Sunday, January 18, 2015

Tribute to MLK and Challenge to Myself

This is Martin L. King, Jr. weekend.  It is a good time to reflect on our nation, on the world, as they continue to spin and turn, affecting our lives and the lives of those around us.  I am hoping to watch the film "Selma" tomorrow, although I feel it will be a painful viewing for me for lots of reasons.  When MLK was assassinated, I was a newly-wed, and pregnant with the first of my two daughters.  I remember that I taped a large photo of the slain leader on the front outside door of our Columbus apartment, and draped the window in black.  I was absolutely distraught to think that this horrible thing should happen and then later, in June, Bobby Kennedy was also shot.  My world froze.  I felt that we were doomed.  I realized well that I was to bring a child into a world where hatred and evil existed and could seem to conquer.  I wondered how I would protect and teach our child to love and forgive.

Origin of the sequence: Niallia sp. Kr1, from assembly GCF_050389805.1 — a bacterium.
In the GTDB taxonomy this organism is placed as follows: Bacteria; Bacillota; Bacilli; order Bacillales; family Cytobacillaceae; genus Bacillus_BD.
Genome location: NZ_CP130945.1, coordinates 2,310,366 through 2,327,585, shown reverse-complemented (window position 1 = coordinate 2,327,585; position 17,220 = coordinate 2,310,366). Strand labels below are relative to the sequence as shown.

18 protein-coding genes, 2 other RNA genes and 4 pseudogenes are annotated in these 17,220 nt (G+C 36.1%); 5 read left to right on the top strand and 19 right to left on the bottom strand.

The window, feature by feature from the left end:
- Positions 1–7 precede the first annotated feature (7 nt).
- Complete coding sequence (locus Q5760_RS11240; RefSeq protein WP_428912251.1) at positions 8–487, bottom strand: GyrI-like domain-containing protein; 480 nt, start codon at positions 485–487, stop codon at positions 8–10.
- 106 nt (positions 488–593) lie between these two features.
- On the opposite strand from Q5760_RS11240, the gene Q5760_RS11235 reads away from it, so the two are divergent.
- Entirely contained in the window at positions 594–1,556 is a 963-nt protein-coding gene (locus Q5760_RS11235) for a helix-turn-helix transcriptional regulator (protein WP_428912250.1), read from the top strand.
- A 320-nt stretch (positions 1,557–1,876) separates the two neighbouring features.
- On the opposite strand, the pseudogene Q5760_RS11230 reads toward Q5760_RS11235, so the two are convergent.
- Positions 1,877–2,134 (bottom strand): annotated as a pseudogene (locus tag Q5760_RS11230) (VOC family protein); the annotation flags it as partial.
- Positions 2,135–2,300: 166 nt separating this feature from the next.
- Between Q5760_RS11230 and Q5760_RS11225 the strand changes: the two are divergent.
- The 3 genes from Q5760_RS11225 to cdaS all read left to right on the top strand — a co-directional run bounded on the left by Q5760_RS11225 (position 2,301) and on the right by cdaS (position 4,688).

I now am faced with keeping faith alive in the face of 9-11, uncounted horrific shootings in our country, in schools, malls, churches, and in far away places I have known, like Paris, with the threat of more violence everywhere in Europe and in the world.  What can a person, the average citizen, do?  I have come to the conclusion that my best route is to treat each person with dignity and respect, and that begins at home in my own family, with my own associates, with all I meet everyday.  Is it possible to overcome self enough to reach out with true understanding, patience and empathy toward those who are closest, and then to the millions of "others" in our daily walk?  I must try.  We all must try, and try hard.

The painting just below was one I created with pretty much wet on wet, and very little planning.  I formed the subjects from the paint "flow shapes" as I call them---where the paint moved and settled is where I moved and responded.  It was in my thoughts to show slaves running away.  I want to hope for a day when there are no fugitives needing to run away for their lives.  The painting is bright and warm because the slaves will finally reach a brighter and warmer life.  Who among us still feels the need to flee and hide away?  Are we ready to give respite and shelter, as Christ has commanded us to do?  Can we recognize in people of any color the sameness that links us and celebrate it with great joy?

On The Run
Elizabeth Roth Watercolor
Sandusky Child
Elizabeth Roth
This painting shows one of the wonderful children of my town.

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